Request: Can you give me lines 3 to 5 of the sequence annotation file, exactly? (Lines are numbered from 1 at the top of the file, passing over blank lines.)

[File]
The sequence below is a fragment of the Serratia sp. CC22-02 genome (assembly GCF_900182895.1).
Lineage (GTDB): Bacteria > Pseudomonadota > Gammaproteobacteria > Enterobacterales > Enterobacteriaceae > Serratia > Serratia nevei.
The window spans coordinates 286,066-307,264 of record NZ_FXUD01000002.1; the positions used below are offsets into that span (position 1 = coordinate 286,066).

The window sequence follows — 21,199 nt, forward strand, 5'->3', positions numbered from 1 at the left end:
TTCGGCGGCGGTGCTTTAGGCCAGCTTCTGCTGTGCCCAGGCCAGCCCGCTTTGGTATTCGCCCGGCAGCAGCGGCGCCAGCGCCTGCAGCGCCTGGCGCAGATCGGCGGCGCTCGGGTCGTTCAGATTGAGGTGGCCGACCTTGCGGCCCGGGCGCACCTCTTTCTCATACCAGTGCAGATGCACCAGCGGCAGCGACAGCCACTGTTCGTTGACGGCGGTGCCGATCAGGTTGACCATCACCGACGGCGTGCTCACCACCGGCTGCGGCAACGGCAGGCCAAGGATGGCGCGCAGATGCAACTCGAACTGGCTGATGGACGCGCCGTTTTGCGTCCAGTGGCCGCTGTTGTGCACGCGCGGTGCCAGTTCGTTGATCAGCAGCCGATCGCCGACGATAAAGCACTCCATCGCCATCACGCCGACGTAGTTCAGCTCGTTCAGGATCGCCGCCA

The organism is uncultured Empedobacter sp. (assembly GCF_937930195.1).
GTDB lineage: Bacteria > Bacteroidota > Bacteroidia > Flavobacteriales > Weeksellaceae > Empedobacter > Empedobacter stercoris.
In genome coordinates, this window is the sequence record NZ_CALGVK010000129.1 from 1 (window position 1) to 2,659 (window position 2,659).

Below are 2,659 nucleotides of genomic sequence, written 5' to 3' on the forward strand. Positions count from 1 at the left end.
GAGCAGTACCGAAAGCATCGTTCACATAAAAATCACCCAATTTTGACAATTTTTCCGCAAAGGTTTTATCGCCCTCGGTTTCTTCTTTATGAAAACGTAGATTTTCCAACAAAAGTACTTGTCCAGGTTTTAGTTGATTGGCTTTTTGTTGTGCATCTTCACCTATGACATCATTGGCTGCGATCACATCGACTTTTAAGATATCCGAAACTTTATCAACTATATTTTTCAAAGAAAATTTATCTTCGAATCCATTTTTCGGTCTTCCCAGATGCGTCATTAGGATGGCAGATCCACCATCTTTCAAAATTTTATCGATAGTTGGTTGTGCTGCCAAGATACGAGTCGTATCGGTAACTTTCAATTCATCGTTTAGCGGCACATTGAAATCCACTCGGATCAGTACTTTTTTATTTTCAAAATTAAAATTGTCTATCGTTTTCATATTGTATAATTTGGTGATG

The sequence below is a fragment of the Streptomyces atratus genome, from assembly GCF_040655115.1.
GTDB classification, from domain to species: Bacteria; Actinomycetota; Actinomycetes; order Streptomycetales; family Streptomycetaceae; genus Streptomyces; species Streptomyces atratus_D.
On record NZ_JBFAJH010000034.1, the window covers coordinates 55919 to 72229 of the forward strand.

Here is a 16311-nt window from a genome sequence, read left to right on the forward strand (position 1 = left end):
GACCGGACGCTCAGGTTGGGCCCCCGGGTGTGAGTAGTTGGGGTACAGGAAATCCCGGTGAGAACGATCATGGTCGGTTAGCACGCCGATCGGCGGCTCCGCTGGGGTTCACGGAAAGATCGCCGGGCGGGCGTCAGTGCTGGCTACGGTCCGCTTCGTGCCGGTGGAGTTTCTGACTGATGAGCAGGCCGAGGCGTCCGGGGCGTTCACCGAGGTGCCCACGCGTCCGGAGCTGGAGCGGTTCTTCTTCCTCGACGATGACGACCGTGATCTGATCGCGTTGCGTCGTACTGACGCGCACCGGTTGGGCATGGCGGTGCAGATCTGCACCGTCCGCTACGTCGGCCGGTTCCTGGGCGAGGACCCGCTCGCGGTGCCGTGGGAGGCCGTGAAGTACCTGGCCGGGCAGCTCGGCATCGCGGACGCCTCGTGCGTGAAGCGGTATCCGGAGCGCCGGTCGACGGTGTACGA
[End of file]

The window spans coordinates 286,066-307,264 of record NZ_FXUD01000002.1; the positions used below are offsets into that span (position 1 = coordinate 286,066).

The window sequence follows — 21,199 nt, forward strand, 5'->3', positions numbered from 1 at the left end:
TTCGGCGGCGGTGCTTTAGGCCAGCTTCTGCTGTGCCCAGGCCAGCCCGCTTTGGTATTCGCCCGGCAGCAGCGGCGCCAGCGCCTGCAGCGCCTGGCGCAGATCGGCGGCGCTCGGGTCGTTCAGATTGAGGTGGCCGACCTTGCGGCCCGGGCGCACCTCTTTCTCATACCAGTGCAGATGCACCAGCGGCAGCGACAGCCACTGTTCGTTGACGGCGGTGCCGATCAGGTTGACCATCACCGACGGCGTGCTCACCACCGGCTGCGGCAACGGCAGGCCAAGGATGGCGCGCAGATGCAACTCGAACTGGCTGATGGACGCGCCGTTTTGCGTCCAGTGGCCGCTGTTGTGCACGCGCGGTGCCAGTTCGTTGATCAGCAGCCGATCGCCGACGATAAAGCACTCCATCGCCATCACGCCGACGTAGTTCAGCTCGTTCAGGATCGCCGCCA